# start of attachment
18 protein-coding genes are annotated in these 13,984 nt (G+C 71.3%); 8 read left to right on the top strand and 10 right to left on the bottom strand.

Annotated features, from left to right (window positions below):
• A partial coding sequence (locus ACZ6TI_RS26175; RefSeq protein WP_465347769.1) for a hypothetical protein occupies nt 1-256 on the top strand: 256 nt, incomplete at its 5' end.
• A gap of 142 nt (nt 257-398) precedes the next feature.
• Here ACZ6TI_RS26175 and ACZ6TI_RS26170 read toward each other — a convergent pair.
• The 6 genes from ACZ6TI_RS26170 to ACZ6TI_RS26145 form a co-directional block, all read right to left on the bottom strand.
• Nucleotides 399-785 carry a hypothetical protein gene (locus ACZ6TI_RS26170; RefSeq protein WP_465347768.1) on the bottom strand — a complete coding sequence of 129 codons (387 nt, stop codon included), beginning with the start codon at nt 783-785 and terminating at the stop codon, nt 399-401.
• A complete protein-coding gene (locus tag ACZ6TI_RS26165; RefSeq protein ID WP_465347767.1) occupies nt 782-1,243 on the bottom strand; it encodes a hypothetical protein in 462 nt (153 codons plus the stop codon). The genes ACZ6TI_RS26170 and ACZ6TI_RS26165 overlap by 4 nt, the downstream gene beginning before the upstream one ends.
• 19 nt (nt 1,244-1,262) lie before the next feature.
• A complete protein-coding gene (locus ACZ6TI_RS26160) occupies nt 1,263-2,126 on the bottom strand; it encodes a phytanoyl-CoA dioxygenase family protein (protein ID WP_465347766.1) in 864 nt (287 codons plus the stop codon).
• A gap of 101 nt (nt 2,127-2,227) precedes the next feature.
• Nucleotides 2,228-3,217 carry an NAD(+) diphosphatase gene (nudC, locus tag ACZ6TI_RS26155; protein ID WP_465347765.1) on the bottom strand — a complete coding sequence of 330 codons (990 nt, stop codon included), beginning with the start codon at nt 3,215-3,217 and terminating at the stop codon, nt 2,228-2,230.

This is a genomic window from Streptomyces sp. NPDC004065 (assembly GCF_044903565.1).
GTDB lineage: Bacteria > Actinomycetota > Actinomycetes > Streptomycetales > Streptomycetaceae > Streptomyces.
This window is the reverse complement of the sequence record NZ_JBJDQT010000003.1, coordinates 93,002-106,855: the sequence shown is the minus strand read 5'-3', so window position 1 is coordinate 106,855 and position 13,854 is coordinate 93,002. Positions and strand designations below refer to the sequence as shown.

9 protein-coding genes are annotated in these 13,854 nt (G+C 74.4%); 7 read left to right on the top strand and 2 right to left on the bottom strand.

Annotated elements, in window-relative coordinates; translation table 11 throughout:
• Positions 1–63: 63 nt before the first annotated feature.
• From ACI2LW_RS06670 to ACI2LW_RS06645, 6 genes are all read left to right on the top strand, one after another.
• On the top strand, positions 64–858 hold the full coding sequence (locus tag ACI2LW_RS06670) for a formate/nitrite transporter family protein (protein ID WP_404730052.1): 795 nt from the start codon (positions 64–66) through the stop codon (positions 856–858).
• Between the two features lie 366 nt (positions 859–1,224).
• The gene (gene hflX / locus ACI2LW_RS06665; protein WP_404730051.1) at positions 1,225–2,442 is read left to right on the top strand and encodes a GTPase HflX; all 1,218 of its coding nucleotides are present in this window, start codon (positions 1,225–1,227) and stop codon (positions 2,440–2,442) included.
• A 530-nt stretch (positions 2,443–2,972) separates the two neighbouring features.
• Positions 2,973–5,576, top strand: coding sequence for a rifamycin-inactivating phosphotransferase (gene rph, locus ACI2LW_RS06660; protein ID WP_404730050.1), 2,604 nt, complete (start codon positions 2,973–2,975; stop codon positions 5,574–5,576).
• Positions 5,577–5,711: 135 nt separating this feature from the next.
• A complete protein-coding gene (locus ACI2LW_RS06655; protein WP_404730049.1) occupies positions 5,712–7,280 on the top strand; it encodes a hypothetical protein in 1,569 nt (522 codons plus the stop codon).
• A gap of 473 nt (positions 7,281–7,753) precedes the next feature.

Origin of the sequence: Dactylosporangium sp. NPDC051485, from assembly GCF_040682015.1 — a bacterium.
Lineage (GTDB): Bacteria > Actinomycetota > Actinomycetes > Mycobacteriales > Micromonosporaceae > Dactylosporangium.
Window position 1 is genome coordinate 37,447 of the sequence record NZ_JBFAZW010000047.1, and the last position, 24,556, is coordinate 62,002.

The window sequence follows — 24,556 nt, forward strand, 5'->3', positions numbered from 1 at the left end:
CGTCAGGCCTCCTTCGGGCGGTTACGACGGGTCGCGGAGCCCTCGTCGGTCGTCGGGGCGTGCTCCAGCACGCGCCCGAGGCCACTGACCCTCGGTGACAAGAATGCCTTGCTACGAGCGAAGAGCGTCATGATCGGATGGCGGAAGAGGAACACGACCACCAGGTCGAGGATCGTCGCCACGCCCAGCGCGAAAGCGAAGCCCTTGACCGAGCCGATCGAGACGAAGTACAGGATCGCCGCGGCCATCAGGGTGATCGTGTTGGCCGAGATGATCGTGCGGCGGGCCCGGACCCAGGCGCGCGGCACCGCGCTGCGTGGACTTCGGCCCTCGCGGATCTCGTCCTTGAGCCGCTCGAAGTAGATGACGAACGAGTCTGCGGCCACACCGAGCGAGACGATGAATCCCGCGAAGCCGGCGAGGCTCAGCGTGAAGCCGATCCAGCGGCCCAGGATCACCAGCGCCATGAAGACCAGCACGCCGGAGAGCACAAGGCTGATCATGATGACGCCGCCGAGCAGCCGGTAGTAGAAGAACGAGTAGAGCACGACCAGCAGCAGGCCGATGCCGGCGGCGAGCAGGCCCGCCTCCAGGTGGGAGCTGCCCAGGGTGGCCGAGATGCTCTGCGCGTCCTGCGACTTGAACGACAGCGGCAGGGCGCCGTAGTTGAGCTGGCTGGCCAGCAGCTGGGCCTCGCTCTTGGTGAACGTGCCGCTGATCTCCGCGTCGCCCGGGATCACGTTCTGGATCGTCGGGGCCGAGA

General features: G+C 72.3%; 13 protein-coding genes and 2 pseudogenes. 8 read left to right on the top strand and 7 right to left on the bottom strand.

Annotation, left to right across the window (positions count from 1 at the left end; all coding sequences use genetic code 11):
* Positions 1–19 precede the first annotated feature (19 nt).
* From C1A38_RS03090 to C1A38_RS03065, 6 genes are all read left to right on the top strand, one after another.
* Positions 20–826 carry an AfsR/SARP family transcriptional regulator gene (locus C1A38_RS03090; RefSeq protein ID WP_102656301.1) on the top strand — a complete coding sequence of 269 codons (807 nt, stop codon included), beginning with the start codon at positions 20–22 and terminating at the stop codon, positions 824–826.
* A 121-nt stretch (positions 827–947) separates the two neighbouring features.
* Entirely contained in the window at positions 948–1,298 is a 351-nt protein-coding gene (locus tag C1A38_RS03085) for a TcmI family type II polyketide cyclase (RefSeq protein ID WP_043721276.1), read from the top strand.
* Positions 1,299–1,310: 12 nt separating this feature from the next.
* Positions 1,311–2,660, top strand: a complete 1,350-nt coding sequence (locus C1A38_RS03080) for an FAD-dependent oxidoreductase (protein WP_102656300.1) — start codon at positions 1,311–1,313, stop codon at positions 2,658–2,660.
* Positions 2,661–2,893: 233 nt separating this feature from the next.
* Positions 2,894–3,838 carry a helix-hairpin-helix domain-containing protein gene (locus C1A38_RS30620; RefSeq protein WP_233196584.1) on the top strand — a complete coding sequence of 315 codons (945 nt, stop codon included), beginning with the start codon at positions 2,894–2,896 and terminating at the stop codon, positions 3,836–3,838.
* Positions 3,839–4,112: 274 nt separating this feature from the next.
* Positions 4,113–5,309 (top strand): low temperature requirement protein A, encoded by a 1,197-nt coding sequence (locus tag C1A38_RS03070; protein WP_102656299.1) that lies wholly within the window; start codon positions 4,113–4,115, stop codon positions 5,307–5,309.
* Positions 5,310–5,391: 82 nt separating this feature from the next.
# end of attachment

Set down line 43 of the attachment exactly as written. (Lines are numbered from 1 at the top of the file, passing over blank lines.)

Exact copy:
* Positions 2,894–3,838 carry a helix-hairpin-helix domain-containing protein gene (locus C1A38_RS30620; RefSeq protein WP_233196584.1) on the top strand — a complete coding sequence of 315 codons (945 nt, stop codon included), beginning with the start codon at positions 2,894–2,896 and terminating at the stop codon, positions 3,836–3,838.